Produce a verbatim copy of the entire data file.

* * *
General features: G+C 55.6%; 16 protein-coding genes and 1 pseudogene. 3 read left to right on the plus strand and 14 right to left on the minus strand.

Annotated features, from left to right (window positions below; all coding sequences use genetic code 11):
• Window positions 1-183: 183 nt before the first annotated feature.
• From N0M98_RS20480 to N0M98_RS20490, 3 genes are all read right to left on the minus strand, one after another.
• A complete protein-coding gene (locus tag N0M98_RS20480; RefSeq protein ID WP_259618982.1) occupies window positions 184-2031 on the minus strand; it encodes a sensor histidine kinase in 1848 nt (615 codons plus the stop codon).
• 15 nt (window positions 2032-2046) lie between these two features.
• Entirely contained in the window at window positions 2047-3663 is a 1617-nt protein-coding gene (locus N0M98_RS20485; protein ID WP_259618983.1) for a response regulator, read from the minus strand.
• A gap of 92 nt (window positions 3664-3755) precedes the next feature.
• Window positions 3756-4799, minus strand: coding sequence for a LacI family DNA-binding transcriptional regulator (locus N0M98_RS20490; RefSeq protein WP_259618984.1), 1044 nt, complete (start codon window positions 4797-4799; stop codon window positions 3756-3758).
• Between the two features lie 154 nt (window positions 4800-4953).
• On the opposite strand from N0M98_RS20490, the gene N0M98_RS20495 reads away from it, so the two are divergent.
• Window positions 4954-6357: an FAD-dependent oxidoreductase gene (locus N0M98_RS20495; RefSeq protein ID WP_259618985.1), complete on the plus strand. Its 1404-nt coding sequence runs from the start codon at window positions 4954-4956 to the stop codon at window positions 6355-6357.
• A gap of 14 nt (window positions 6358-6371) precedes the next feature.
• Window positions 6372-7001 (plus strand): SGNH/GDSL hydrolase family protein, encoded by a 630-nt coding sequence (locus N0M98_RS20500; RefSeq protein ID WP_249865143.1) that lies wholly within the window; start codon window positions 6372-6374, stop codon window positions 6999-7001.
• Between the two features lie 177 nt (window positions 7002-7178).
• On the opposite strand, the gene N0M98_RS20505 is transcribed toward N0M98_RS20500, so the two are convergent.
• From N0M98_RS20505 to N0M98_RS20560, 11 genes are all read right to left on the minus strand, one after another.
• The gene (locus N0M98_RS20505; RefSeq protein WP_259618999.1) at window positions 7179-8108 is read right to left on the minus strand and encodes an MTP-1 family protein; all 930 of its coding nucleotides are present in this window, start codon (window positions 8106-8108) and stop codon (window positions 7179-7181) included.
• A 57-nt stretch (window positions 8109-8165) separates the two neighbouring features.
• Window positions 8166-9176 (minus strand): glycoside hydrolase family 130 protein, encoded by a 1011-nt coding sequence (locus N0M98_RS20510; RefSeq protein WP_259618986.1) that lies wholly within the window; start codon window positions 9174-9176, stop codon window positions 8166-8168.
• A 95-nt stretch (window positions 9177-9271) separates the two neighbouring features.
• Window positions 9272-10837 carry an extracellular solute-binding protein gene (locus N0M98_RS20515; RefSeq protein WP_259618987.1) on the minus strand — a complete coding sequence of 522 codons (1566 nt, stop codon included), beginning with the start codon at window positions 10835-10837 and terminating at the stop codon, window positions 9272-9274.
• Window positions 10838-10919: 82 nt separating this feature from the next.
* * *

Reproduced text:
General features: G+C 55.6%; 16 protein-coding genes and 1 pseudogene. 3 read left to right on the plus strand and 14 right to left on the minus strand.

Annotated features, from left to right (window positions below; all coding sequences use genetic code 11):
• Window positions 1-183: 183 nt before the first annotated feature.
• From N0M98_RS20480 to N0M98_RS20490, 3 genes are all read right to left on the minus strand, one after another.
• A complete protein-coding gene (locus tag N0M98_RS20480; RefSeq protein ID WP_259618982.1) occupies window positions 184-2031 on the minus strand; it encodes a sensor histidine kinase in 1848 nt (615 codons plus the stop codon).
• 15 nt (window positions 2032-2046) lie between these two features.
• Entirely contained in the window at window positions 2047-3663 is a 1617-nt protein-coding gene (locus N0M98_RS20485; protein ID WP_259618983.1) for a response regulator, read from the minus strand.
• A gap of 92 nt (window positions 3664-3755) precedes the next feature.
• Window positions 3756-4799, minus strand: coding sequence for a LacI family DNA-binding transcriptional regulator (locus N0M98_RS20490; RefSeq protein WP_259618984.1), 1044 nt, complete (start codon window positions 4797-4799; stop codon window positions 3756-3758).
• Between the two features lie 154 nt (window positions 4800-4953).
• On the opposite strand from N0M98_RS20490, the gene N0M98_RS20495 reads away from it, so the two are divergent.
• Window positions 4954-6357: an FAD-dependent oxidoreductase gene (locus N0M98_RS20495; RefSeq protein ID WP_259618985.1), complete on the plus strand. Its 1404-nt coding sequence runs from the start codon at window positions 4954-4956 to the stop codon at window positions 6355-6357.
• A gap of 14 nt (window positions 6358-6371) precedes the next feature.
• Window positions 6372-7001 (plus strand): SGNH/GDSL hydrolase family protein, encoded by a 630-nt coding sequence (locus N0M98_RS20500; RefSeq protein ID WP_249865143.1) that lies wholly within the window; start codon window positions 6372-6374, stop codon window positions 6999-7001.
• Between the two features lie 177 nt (window positions 7002-7178).
• On the opposite strand, the gene N0M98_RS20505 is transcribed toward N0M98_RS20500, so the two are convergent.
• From N0M98_RS20505 to N0M98_RS20560, 11 genes are all read right to left on the minus strand, one after another.
• The gene (locus N0M98_RS20505; RefSeq protein WP_259618999.1) at window positions 7179-8108 is read right to left on the minus strand and encodes an MTP-1 family protein; all 930 of its coding nucleotides are present in this window, start codon (window positions 8106-8108) and stop codon (window positions 7179-7181) included.
• A 57-nt stretch (window positions 8109-8165) separates the two neighbouring features.
• Window positions 8166-9176 (minus strand): glycoside hydrolase family 130 protein, encoded by a 1011-nt coding sequence (locus N0M98_RS20510; RefSeq protein WP_259618986.1) that lies wholly within the window; start codon window positions 9174-9176, stop codon window positions 8166-8168.
• A 95-nt stretch (window positions 9177-9271) separates the two neighbouring features.
• Window positions 9272-10837 carry an extracellular solute-binding protein gene (locus N0M98_RS20515; RefSeq protein WP_259618987.1) on the minus strand — a complete coding sequence of 522 codons (1566 nt, stop codon included), beginning with the start codon at window positions 10835-10837 and terminating at the stop codon, window positions 9272-9274.
• Window positions 10838-10919: 82 nt separating this feature from the next.